For the fortunate men and women surviving childhood in these high-mortality countries, their chances of dying before reaching old age are comparatively high. In countries such as Angola, Chad and Nigeria, the chances of a 15-year old dying before reaching age 60 are about 1 in 3. In some extreme cases, such as in Lesotho and Swaziland, more than half the number of 15-year olds are not expected to survive to age 60. By contrast, the chances of a 15-year-old in low-mortality countries, such as Italy, Japan and Sweden, not reaching age 60 are about 1 in 20.
Besides child and adult mortality, maternal deaths are also high among many sub-Saharan African countries. Maternal death estimates in most of the highest-mortality countries are above 500 maternal deaths per 100,000 births, with peaks reaching above 900 in Chad and Sierra Leone (Figure 2).
Again in striking contrast, the maternal mortality ratio for most developed countries is less than 10. Also, in several African countries, such as Chad, Mali and Somalia, it is estimated that a quarter or more of the deaths among women of reproductive ages are from maternal causes relating to pregnancy and childbirth.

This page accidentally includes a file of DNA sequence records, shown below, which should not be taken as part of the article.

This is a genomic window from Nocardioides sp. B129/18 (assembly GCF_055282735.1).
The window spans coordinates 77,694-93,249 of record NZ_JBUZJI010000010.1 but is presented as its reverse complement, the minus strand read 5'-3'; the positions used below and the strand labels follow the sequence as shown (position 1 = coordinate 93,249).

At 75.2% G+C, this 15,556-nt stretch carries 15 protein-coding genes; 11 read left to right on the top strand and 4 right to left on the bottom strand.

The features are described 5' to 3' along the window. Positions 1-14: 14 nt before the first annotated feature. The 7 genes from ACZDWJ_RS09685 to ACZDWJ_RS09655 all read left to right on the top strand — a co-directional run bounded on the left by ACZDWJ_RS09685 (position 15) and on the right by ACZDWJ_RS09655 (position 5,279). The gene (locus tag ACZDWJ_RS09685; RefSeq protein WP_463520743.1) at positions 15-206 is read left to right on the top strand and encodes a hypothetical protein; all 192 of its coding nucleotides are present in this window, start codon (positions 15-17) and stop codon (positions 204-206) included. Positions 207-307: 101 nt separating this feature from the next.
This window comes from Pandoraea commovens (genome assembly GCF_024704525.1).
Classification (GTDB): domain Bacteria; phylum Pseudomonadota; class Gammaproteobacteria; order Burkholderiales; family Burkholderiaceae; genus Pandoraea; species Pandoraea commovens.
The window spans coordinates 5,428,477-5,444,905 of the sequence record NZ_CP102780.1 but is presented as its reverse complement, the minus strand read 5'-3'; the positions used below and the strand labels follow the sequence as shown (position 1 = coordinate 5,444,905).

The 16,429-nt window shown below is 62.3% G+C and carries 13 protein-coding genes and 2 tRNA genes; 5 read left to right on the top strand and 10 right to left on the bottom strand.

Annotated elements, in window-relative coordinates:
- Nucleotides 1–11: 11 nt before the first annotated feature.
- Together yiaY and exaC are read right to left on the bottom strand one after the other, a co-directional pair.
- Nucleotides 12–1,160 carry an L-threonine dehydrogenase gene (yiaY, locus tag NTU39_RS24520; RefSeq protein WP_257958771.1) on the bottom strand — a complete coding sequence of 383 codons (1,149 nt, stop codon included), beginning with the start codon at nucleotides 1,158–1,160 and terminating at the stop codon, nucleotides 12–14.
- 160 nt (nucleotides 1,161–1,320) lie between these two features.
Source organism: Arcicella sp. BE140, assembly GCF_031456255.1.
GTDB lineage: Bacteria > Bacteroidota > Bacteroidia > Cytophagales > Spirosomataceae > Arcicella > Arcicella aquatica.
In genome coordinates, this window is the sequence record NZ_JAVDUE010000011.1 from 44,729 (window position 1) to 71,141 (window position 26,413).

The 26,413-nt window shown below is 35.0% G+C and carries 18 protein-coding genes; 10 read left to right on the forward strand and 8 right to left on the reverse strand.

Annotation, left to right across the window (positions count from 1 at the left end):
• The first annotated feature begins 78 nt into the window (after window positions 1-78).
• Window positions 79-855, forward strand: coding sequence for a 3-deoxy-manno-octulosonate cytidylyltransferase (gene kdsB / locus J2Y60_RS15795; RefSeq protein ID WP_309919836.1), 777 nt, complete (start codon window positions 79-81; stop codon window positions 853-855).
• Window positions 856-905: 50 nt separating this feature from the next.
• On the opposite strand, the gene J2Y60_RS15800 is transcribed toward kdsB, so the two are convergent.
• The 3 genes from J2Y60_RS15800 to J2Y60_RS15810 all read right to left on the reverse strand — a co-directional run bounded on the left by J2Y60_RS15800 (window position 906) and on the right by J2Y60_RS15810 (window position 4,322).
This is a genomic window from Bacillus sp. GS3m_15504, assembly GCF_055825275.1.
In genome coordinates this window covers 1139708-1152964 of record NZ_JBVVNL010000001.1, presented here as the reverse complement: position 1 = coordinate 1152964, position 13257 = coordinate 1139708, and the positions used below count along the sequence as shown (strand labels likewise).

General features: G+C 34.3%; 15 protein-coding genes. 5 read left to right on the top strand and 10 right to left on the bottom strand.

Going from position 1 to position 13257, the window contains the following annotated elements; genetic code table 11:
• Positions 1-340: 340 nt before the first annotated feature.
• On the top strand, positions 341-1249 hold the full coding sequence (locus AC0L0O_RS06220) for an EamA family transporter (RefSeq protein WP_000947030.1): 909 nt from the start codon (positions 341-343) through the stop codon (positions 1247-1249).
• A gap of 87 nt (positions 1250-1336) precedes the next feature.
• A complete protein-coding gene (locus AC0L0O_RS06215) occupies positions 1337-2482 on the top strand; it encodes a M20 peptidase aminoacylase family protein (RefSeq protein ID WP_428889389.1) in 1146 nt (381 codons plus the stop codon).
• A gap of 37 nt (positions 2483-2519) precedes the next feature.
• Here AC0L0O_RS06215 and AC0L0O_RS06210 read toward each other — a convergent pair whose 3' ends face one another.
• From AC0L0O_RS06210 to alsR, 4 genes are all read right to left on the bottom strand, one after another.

Among the top causes of death in the highest-mortality countries are lower respiratory infections, diarrhea-related diseases, preterm birth complications, stroke, tuberculosis and, in some of the countries, HIV/AIDS and malaria.
In Nigeria, for example, the most populous African country with 182 million people, the five major causes of death in 2012 were: lower respiratory infections (14 percent), HIV/AIDS (10 percent), malaria (9 percent), diarrheal diseases (6 percent) and preterm birth complications (5 percent).
In Lesotho, Swaziland and Zimbabwe, the proportions of deaths from HIV/AIDS are estimated to be 41, 38 and 27 percent, respectively.
In low-mortality developed countries, by contrast, the top causes of death include ischemic heart disease, stroke, trachea bronchus and lung cancer, Alzheimer’s and other dementia diseases, chronic obstructive lung disease and lower respiratory infections.
In Germany, for instance, the five major causes of death in 2012 were: ischemic heart disease (15 percent), stroke (7 percent), trachea, bronchus and lung cancers (5 percent), hypertensive heart disease (4 percent) and Alzheimer’s and other dementias (4 percent).
The international community gives high priority to improving health and reducing high-mortality levels. Three of the eight Millennium Development Goals (MDGs), for example, aimed to reduce child mortality, improve maternal health and combat HIV/AIDS, malaria and other diseases.